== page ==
Peace River Regional District directors have shot down a renewable energy company’s proposal to build a small wind farm north of Dawson Creek.
At a meeting Jan. 26, the board nixed a proposal from Renewable Energy Systems Canada to construct a five-turbine wind power operation on 4.5 hectares of farmland off Sweetwater Road and 225 Road.
The company requested a exemption for a non-farm use within the province’s Agricultural Land Reserve. However, without sign-off from the PRRD, the project is unlikely to be built in its current form.
Small wind projects in the Peace Region are not without controversy. The proposal is similar to a half-dozen to come before the board in recent years. While large scale wind projects are becoming less likely with the construction of the Site C dam, small projects have proliferated under BC Hydro’s Standing Offer Program.
That program allows renewable energy projects between 100 kilowatts at 15 megawatts to sell power to the BC Hydro grid at above market rates.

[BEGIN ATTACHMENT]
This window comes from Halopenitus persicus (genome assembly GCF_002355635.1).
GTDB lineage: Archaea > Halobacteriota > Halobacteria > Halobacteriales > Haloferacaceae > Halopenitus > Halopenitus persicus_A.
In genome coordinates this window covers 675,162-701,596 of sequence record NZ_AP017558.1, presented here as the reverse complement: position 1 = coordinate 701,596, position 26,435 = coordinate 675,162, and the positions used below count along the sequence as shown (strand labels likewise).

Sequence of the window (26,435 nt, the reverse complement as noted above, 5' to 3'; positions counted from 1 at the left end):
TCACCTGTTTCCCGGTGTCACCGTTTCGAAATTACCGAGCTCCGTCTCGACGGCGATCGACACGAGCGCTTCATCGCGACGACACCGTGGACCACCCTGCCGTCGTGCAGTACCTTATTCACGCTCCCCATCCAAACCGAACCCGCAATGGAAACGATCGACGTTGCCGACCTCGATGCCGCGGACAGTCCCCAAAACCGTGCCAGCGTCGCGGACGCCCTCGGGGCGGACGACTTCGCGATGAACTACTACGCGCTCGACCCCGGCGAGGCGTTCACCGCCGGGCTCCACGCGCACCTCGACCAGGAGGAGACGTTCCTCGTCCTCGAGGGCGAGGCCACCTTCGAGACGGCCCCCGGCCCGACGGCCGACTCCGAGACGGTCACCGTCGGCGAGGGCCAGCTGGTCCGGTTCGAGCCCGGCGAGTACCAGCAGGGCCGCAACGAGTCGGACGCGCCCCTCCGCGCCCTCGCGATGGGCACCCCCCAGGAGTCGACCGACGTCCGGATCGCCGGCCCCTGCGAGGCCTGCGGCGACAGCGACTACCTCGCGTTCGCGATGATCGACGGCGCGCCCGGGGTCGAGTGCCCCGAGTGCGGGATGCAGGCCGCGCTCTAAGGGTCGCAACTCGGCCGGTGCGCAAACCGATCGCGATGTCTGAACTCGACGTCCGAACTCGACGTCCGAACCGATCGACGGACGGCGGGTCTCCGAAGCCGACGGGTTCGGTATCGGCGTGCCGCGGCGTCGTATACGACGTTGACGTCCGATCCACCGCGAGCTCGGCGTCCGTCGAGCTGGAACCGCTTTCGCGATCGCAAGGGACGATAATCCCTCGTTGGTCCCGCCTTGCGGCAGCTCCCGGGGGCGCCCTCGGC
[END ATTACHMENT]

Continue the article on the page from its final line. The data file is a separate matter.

It’s also created headaches for some rural areas. Renewable Energy Systems last year walked away from a seven-turbine development in Montney after opposition from the community. Opponents said the turbines would impact their rural quality of life.
Elected officials in the region have since grown skeptical of the Standing Offer projects. Some say Northeast B.C. is increasingly bearing the costs of the program.
Tumbler Ridge Mayor Don McPherson said more and more wind proposals are coming before the board, creating a need for “firm policy” on how the board evaluates wind projects.
“We seem to get them every second meeting, but it might get even worse than that in the future here,” he said.
Renewable Energy Systems’ proposal to build a wind farm near two Hutterite Colonies in the South Peace successfully passed the board, however.
In a report, the company says that of the 28 residents living near the project, 24 supported the proposal while four had no opinion.
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